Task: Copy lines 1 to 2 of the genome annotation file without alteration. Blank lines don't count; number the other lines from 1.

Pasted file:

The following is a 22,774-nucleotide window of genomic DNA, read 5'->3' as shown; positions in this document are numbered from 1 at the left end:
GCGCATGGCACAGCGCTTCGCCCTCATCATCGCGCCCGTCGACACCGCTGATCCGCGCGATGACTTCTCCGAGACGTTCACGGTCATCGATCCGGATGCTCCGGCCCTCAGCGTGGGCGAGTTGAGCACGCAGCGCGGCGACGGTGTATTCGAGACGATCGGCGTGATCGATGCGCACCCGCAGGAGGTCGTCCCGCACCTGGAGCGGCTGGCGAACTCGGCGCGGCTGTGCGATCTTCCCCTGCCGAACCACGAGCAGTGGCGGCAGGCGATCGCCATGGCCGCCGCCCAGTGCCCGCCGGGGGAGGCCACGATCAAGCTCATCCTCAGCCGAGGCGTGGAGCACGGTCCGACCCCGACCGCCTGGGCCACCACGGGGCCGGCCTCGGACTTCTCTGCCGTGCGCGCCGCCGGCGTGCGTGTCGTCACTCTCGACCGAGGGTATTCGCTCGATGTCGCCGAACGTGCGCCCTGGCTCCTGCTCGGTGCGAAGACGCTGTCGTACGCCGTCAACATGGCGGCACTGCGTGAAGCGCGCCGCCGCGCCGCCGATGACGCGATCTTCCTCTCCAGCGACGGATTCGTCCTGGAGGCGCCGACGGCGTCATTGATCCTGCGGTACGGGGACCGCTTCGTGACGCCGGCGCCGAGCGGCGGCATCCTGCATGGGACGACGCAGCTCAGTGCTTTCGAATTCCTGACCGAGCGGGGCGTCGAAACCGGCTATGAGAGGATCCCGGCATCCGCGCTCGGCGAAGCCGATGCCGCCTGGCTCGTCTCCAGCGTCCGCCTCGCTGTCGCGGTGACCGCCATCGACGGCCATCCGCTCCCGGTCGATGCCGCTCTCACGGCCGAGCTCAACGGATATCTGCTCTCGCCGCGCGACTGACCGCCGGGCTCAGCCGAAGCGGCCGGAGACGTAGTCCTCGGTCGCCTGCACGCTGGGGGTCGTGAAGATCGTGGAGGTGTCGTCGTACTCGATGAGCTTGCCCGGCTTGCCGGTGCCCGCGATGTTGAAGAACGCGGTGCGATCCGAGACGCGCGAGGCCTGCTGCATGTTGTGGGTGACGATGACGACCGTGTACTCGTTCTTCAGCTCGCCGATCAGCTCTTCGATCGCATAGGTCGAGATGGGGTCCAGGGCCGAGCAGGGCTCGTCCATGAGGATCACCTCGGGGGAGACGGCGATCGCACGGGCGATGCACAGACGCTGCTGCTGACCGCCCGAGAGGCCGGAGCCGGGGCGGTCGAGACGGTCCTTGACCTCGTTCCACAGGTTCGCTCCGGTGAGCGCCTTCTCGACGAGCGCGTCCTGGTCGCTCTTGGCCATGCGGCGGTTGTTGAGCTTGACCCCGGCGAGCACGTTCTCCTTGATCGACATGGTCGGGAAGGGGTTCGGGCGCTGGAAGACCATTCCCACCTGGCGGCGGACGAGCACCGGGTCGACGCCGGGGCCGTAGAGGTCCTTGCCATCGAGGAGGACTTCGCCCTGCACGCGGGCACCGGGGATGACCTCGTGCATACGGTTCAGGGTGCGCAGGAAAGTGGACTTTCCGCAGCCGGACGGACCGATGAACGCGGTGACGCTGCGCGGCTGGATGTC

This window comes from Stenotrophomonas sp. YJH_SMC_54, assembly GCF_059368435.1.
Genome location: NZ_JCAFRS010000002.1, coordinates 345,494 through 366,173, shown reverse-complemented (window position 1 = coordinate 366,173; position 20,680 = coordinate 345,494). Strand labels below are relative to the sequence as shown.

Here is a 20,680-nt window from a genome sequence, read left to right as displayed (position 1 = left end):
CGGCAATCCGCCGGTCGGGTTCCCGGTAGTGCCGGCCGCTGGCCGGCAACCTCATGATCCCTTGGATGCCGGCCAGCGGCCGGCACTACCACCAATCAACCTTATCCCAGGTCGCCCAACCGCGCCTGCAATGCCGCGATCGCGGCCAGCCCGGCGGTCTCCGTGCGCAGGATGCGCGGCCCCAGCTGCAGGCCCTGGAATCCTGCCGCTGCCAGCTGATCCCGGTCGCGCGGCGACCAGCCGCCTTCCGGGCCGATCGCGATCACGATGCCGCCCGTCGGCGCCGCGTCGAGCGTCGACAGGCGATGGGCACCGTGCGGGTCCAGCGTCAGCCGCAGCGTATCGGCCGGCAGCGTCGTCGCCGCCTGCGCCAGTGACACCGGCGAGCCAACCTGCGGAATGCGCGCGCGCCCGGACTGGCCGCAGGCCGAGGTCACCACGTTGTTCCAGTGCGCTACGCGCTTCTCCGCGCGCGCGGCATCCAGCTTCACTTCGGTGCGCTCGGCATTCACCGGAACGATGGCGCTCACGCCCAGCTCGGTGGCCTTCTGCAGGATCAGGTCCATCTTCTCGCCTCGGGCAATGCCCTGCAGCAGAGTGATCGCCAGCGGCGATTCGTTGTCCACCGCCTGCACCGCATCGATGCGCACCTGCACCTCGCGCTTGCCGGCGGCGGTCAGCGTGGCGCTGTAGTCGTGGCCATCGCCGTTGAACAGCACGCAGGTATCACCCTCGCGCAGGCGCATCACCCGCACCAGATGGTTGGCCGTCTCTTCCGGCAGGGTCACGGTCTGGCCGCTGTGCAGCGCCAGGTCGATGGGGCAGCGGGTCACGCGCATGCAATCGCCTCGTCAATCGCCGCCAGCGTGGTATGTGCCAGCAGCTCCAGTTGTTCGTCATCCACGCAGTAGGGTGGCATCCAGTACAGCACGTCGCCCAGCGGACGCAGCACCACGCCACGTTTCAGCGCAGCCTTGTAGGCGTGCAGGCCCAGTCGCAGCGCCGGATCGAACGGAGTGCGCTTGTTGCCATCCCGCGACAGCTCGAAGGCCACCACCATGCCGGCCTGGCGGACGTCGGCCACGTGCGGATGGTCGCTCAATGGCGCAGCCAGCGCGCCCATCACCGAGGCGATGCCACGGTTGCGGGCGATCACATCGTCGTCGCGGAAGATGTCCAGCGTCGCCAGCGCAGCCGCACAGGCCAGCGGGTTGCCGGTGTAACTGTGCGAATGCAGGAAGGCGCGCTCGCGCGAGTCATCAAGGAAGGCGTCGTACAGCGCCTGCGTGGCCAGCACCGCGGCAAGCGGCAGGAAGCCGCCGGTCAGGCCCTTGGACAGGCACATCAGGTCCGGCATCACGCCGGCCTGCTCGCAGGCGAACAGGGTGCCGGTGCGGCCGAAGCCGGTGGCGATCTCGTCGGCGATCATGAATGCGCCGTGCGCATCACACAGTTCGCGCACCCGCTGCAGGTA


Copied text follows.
The following is a 22,774-nucleotide window of genomic DNA, read 5'->3' as shown; positions in this document are numbered from 1 at the left end:
GCGCATGGCACAGCGCTTCGCCCTCATCATCGCGCCCGTCGACACCGCTGATCCGCGCGATGACTTCTCCGAGACGTTCACGGTCATCGATCCGGATGCTCCGGCCCTCAGCGTGGGCGAGTTGAGCACGCAGCGCGGCGACGGTGTATTCGAGACGATCGGCGTGATCGATGCGCACCCGCAGGAGGTCGTCCCGCACCTGGAGCGGCTGGCGAACTCGGCGCGGCTGTGCGATCTTCCCCTGCCGAACCACGAGCAGTGGCGGCAGGCGATCGCCATGGCCGCCGCCCAGTGCCCGCCGGGGGAGGCCACGATCAAGCTCATCCTCAGCCGAGGCGTGGAGCACGGTCCGACCCCGACCGCCTGGGCCACCACGGGGCCGGCCTCGGACTTCTCTGCCGTGCGCGCCGCCGGCGTGCGTGTCGTCACTCTCGACCGAGGGTATTCGCTCGATGTCGCCGAACGTGCGCCCTGGCTCCTGCTCGGTGCGAAGACGCTGTCGTACGCCGTCAACATGGCGGCACTGCGTGAAGCGCGCCGCCGCGCCGCCGATGACGCGATCTTCCTCTCCAGCGACGGATTCGTCCTGGAGGCGCCGACGGCGTCATTGATCCTGCGGTACGGGGACCGCTTCGTGACGCCGGCGCCGAGCGGCGGCATCCTGCATGGGACGACGCAGCTCAGTGCTTTCGAATTCCTGACCGAGCGGGGCGTCGAAACCGGCTATGAGAGGATCCCGGCATCCGCGCTCGGCGAAGCCGATGCCGCCTGGCTCGTCTCCAGCGTCCGCCTCGCTGTCGCGGTGACCGCCATCGACGGCCATCCGCTCCCGGTCGATGCCGCTCTCACGGCCGAGCTCAACGGATATCTGCTCTCGCCGCGCGACTGACCGCCGGGCTCAGCCGAAGCGGCCGGAGACGTAGTCCTCGGTCGCCTGCACGCTGGGGGTCGTGAAGATCGTGGAGGTGTCGTCGTACTCGATGAGCTTGCCCGGCTTGCCGGTGCCCGCGATGTTGAAGAACGCGGTGCGATCCGAGACGCGCGAGGCCTGCTGCATGTTGTGGGTGACGATGACGACCGTGTACTCGTTCTTCAGCTCGCCGATCAGCTCTTCGATCGCATAGGTCGAGATGGGGTCCAGGGCCGAGCAGGGCTCGTCCATGAGGATCACCTCGGGGGAGACGGCGATCGCACGGGCGATGCACAGACGCTGCTGCTGACCGCCCGAGAGGCCGGAGCCGGGGCGGTCGAGACGGTCCTTGACCTCGTTCCACAGGTTCGCTCCGGTGAGCGCCTTCTCGACGAGCGCGTCCTGGTCGCTCTTGGCCATGCGGCGGTTGTTGAGCTTGACCCCGGCGAGCACGTTCTCCTTGATCGACATGGTCGGGAAGGGGTTCGGGCGCTGGAAGACCATTCCCACCTGGCGGCGGACGAGCACCGGGTCGACGCCGGGGCCGTAGAGGTCCTTGCCATCGAGGAGGACTTCGCCCTGCACGCGGGCACCGGGGATGACCTCGTGCATACGGTTCAGGGTGCGCAGGAAAGTGGACTTTCCGCAGCCGGACGGACCGATGAACGCGGTGACGCTGCGCGGCTGGATGTC